Immediately subsequent to the image transfer station is positioned a transfer material stripping apparatus or paper pick-off mechanism, generally designated 22, for removing the transfer material from the drum surface. This device includes a plurality of small diameter, multiple outlet conduits of a manifold that is supplied with pressurized aeriform fluid through the outlet condiuts into contact with the surface of the drum slightly in advance of the sheet material to strip the leading edge of the sheet material from the drum surface and to direct it onto a horizontal conveyor 23 having an endless conveyor 24 whereby the sheet material is carried to a fixing device in the form of a fuser assembly 25, whereby the developed and transferred xerographic powder image on the sheet material is permanently fixed thereto.

After fusing, the finished copy is preferably discharged from the apparatus at a suitable point for collection externally of the apparatus. To accomplish this there is provided a vertical conveyor, generally designated 26, by means of which the copy is delivered to a copy holder positioned in a suitable super-structure overhanging the rear portion of the desk top.

The next and final station in the device is a drum cleaning station C, having positioned therein a corona precleaning device similar to the corona charging device 15, to impose an electrostatic charge on the drum and residual powder adherent thereto to aid in effecting removal of the powder, drum cleaning device adapted to remove any powder remaining on the xerographic drum after transfer and a source of light, not shown, whereby the xerographic drum is flooded with light to cause dissipation of any residual electrical charge remaining on the xerographic drum.

In general, the electrostatic charging of the xerographic drum in preparation for the exposure step and the electrostatic charging of the support surface to effect transfer are accomplished by means of corona generating devices whereby electrostatic charge on the order of 500 to 600 volts is applied to the respective surface, in each instance. Although any one of a number of types of corona generating devices may be used, a corona charging device of the type disclosed in Vyverberg Patent 2,936,725 is used for both the corona charging device 15 and the corona transfer device 21, each of which is secured to suitable frame elements of the apparatus and connected to an electrical circuit described hereinafter.

Referring now to FIGS. 2 and 3, the toner dispenser 17 consists of a hopper or container 220 for the toner particles to be dispensed. Although the hopper or container 220 may be made in any size or shape, the hopper shown is formed as a rectangular open-ended box having vertical side walls 221 and end walls 222, the upper ends of the walls being bent outward to form horizontal flanges by means of which the hopper ma be attached to the underside of top wall 201 of the developer housing as by welding, with the opening in top wall 201 of the developer housing in alignment with the opening in the hopper. At opposite ends of the hopper are positioned depending bearing blocks 223 and 224 for supporting the remaining ele ments of the toner dispenser, the bearing blocks being attached to end walls 222 by screws 225.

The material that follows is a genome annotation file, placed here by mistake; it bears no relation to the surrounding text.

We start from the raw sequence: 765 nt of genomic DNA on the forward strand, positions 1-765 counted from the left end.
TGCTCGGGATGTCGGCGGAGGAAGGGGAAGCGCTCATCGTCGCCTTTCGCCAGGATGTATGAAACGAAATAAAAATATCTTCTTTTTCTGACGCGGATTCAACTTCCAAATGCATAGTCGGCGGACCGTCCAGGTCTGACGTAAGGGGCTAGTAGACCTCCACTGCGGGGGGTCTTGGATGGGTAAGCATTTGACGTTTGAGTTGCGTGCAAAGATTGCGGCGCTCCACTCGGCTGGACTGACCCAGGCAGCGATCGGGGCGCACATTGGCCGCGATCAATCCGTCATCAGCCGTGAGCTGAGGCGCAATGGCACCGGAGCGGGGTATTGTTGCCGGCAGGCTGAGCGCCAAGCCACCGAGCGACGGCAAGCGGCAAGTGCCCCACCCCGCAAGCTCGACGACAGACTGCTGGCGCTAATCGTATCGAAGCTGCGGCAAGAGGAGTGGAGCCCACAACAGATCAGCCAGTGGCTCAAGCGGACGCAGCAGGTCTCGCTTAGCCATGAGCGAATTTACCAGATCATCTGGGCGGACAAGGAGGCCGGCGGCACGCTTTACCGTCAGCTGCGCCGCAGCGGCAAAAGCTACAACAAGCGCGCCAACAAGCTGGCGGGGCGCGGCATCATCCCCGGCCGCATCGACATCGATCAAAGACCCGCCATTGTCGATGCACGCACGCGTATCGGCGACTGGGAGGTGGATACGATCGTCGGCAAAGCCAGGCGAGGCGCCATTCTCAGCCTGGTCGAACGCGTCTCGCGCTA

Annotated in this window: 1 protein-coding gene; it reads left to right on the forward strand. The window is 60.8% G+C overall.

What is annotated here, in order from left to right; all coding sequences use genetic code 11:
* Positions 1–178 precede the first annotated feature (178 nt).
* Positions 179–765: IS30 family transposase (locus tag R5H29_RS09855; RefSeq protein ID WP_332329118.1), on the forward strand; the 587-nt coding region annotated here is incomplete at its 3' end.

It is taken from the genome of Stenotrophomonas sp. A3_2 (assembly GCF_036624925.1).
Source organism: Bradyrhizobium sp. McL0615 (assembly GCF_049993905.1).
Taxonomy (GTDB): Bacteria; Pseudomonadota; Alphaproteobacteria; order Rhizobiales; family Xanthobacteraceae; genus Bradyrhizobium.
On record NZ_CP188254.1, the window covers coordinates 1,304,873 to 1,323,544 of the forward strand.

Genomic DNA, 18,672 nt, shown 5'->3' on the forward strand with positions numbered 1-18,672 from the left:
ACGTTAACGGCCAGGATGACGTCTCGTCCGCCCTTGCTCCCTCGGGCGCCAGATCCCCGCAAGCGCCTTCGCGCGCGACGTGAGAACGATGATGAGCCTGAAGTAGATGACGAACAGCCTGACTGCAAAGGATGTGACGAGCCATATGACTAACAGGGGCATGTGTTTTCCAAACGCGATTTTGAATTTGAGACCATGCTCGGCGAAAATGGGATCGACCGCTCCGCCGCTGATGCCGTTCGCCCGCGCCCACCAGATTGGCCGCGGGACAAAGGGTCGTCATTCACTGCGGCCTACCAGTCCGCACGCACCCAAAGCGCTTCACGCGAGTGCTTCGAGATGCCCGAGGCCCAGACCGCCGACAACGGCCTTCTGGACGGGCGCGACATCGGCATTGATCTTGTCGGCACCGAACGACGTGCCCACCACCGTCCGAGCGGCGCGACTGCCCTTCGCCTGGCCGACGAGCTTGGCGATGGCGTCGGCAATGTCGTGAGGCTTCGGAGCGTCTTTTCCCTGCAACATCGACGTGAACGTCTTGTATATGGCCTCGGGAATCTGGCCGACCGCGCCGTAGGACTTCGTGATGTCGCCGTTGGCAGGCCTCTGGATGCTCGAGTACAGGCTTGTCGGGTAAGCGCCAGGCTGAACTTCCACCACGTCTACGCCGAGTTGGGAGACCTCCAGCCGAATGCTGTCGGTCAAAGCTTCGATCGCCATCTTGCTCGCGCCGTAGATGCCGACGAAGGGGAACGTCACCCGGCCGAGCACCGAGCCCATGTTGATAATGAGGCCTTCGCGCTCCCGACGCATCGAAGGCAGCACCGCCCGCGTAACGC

The bottom of the hopper is partially closed by a dispensing plate 226 positioned in spaced vertical relation below the lower edges of the walls of the hopper. The

' dispensing plate 226 which is as wide as the hopper, is

secured to the underside stepped portions of bearing blocks 223 and 224 by screws 227. The dispensing plate 226 combines with the walls of the hopper 220 to provide a reservoir having narrow elongated outlet slits or passages 228 for the flow of toner particles.

To effect substantially uniform flow of toner particles through the outlets or passages 228, there is provided a metering element, generally designated 230, having a dispensing grid 231 positioned for reciprocating motion in the space between the dispensing plate 226 and the lower edges of the walls of the hopper 220. The metering element 230, as shown, has the dispensing grid 231 formed by a top wall having a series of transverse perforations or slots formed-therein, and depending side walls 232, the ends of which are bent inward at right angles to form flanges 233 to which support plates 234 are secured as by spot welding. For ease and economy in manufacturing the metering element is formed as a sheet metal stamping, the slots being formed relatively close to each other and to the transverse edges of the top wall so that after the slots are formed there remains only narrow strips of metal simulating wires 235, the width of the metal remaining between slots being only sufficiently wide to prevent them from being bent out of shape in the stamping process.